"Stealing a man's wife, that's nothing, but stealing a man's car, that's larceny."
The Postman Always Rings Twice
Novelist, screenwriter and producer, Niven Busch, was, as David Shipman says, "associated with some interesting films at the time when movies were movies". Busch was born in Manhattan on April 26,1903, and died in San Francisco August 25, 1991. He was 88.
Busch's father was born into a New York banking family, was a stock broker at times yet was in the film business and ran a night club in Paris; his mother was British. Niven's childhood was spent in luxury in Oyster Bay, NY, and at a fashionable boarding school. He decided to become an author at the age of 14, when he again saw his name in print when his poem was published in his school magazine. Previously, at about age 9, St. Nicholas Magazine published a few of his little stores and poems in its section reserved for children's compositions. Before he left for Princeton in 1921 he had already sold verses and sketches to such well-known magazines as McClure's. He left Princeton before the end of his sophmore year when his father's firm went broke. He soon connected with his cousin, Briton Hadden who was editor of the new Time magazine. He worked at Time for a number of years, becoming an editor himself. He was also contributing stories and profiles to Harold Ross's budding The New Yorker. He owed much, he later confessed, to Ross's tuition. His first book, Twenty-one Americans, a collection of portraits of current famous Americans which had appeared in The New Yorker, was published in 1931.
In 1932, realizing he had gone as far as he was likely to go as a New York-based magazine writer and editor, Busch decided Hollywood was the place to be, and he had a connection through his father, who was at one time in the motion picture distribution business with Lewis Selznick. And through that connection, Niven met Lewis's son, David. It was David who brought Niven out to Hollywood.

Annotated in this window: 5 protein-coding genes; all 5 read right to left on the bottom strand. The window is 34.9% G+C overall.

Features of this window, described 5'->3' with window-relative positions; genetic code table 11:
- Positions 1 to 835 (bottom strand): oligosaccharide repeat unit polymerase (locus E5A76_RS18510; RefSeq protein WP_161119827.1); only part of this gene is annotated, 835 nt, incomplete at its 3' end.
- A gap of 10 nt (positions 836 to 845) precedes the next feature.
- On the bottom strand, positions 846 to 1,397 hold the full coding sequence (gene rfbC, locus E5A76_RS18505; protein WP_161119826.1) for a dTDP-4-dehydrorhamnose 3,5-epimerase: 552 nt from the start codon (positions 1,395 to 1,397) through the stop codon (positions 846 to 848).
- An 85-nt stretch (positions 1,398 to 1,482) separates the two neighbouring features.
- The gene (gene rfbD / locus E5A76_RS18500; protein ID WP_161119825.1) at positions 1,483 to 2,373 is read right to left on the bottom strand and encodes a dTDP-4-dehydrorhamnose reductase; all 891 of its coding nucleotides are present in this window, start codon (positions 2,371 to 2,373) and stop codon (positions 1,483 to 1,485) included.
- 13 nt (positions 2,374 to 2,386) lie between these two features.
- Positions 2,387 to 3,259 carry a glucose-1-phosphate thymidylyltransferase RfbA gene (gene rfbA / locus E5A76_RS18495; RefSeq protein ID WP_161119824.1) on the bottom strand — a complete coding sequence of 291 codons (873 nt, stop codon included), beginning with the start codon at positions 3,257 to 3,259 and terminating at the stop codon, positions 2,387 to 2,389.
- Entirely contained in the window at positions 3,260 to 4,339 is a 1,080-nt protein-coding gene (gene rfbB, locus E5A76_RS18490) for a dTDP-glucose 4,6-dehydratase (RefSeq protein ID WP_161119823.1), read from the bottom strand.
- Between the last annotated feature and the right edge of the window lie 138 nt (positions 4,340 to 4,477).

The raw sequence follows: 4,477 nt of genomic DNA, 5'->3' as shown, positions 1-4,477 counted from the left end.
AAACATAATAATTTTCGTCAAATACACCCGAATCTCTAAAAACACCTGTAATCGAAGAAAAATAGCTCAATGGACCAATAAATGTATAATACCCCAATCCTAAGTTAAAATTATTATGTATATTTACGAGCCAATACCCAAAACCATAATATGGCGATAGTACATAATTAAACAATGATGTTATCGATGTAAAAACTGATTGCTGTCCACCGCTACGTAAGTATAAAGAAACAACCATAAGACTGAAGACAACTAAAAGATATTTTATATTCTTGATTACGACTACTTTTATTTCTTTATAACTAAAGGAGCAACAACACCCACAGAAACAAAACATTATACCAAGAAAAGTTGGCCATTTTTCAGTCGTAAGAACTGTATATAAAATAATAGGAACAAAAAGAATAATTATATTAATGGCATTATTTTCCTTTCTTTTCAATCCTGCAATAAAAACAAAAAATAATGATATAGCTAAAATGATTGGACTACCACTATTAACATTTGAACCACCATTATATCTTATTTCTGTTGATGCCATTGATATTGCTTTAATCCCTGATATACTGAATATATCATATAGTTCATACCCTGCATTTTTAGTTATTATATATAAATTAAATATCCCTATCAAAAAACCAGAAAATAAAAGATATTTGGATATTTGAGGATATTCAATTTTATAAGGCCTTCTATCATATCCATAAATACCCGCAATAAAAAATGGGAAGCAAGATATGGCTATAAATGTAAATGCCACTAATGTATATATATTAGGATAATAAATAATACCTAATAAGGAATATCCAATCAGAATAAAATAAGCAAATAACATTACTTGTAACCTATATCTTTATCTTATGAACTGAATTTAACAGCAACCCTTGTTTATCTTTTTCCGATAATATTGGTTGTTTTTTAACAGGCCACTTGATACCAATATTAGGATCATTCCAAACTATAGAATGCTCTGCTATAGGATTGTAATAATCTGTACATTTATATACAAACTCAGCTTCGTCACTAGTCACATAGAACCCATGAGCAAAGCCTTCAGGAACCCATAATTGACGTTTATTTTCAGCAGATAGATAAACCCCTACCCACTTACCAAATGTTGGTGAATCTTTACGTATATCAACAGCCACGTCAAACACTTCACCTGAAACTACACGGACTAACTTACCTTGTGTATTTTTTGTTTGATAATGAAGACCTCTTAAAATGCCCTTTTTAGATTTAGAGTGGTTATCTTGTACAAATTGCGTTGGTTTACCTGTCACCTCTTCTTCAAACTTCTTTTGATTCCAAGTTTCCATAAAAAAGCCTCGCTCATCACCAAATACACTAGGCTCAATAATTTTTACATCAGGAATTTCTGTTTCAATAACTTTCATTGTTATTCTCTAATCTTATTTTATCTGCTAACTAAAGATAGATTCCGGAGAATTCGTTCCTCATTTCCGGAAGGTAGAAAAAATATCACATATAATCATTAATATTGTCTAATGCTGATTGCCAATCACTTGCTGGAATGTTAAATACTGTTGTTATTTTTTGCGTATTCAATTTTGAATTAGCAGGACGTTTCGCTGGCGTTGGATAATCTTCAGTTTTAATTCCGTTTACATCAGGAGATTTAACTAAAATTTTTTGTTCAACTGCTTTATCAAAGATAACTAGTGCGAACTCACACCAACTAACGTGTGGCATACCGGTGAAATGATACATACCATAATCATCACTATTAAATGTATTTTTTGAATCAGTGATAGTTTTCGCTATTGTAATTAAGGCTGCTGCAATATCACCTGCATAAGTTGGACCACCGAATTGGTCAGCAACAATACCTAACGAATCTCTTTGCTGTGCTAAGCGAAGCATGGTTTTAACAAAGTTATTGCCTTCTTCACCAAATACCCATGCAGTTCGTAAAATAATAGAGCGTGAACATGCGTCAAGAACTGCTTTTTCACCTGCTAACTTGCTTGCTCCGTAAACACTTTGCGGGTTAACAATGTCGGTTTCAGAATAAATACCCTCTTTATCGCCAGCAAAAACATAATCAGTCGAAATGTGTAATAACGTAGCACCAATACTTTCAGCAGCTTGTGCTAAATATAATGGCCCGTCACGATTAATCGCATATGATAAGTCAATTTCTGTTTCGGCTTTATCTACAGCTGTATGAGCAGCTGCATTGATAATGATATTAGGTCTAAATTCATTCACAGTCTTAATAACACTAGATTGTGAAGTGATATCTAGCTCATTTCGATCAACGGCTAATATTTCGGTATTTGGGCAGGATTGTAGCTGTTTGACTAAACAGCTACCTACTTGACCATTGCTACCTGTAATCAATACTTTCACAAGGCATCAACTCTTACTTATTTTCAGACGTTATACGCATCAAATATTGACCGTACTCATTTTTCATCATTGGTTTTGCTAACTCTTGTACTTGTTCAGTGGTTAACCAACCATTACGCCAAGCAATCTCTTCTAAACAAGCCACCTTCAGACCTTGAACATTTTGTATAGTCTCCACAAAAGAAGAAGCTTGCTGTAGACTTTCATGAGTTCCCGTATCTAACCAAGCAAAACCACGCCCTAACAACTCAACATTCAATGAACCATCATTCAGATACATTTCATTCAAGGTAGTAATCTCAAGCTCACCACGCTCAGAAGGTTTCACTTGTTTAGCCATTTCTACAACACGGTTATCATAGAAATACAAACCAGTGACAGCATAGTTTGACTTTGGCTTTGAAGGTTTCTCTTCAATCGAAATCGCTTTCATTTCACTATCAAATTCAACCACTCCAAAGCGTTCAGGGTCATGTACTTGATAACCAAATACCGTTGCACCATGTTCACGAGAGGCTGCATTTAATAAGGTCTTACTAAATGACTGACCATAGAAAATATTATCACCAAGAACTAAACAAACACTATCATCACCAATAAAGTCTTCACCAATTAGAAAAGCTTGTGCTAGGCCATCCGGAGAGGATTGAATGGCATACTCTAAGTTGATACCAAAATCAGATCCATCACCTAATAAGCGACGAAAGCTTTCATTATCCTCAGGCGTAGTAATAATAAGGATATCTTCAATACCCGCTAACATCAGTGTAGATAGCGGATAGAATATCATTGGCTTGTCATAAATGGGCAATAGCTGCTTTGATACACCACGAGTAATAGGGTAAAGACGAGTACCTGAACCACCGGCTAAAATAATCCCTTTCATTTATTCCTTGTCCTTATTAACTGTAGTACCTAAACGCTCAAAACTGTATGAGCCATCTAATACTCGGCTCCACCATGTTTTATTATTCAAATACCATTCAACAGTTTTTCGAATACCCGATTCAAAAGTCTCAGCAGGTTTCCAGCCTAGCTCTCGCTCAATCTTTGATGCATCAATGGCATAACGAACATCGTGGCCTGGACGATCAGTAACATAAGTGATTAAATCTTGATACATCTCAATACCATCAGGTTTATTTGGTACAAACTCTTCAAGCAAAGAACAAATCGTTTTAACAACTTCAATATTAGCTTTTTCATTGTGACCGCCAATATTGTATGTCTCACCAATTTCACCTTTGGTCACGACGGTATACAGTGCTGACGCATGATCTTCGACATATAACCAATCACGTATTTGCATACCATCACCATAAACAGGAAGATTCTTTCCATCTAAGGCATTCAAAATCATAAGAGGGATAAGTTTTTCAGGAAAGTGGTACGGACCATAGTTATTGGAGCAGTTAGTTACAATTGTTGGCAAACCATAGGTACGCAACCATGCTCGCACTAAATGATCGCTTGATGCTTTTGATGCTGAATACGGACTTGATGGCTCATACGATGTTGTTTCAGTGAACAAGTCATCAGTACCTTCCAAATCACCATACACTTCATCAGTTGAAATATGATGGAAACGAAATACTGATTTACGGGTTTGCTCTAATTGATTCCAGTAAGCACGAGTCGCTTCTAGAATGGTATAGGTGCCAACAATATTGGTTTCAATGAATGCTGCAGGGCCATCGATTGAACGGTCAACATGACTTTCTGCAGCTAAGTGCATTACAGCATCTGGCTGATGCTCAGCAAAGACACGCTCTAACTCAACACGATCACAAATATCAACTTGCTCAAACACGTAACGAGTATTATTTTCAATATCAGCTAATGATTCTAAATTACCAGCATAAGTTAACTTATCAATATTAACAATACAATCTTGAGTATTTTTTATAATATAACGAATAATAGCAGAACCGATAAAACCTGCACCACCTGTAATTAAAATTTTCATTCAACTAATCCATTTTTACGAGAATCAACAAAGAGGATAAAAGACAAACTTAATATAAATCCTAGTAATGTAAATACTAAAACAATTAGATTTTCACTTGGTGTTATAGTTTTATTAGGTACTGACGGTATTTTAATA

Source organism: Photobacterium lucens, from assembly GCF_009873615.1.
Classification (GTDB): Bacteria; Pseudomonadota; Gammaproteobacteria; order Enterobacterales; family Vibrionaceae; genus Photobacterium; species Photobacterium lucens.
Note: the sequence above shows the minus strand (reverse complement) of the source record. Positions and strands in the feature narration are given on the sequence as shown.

David Selznick soon secured work for Busch at Warner Brothers, and Busch decamped to Los Angeles to write his first film, Howard Hawk's The Crowd Roars (1932).
By the early 1940s, Busch was chief story editor for independent producer Sam Goldwyn. During his stint with Goldwyn, Busch met and married contract actress Teresa Wright. For 21 years he was a screenwriter at such studios as Warner Brothers, 20th Century Fox, Goldwyn, Paramount and Universal, scripting movies which included The Big Shakedown (1934) staring Bette Davis, The Man With Two Faces (1934) staring Edward G. Robinson, and He Was Her Man (1934) staring James Cagney. He was nominated for an Academy Award for best original screenplay for In Old Chicago (1937), a film based on his story We the O'Learys, which climaxed with the Chicago fire of 1871 and one of the most expensive films made at the time. In 1940 he co-wrote The Westerner for director William Wyler and producer Sam Goldwyn. Soon thereafter he went to work as Goldwyn's story editor, recommending Pride of the Yankees (1942), in which Gary Cooper and Teresa Wright starred.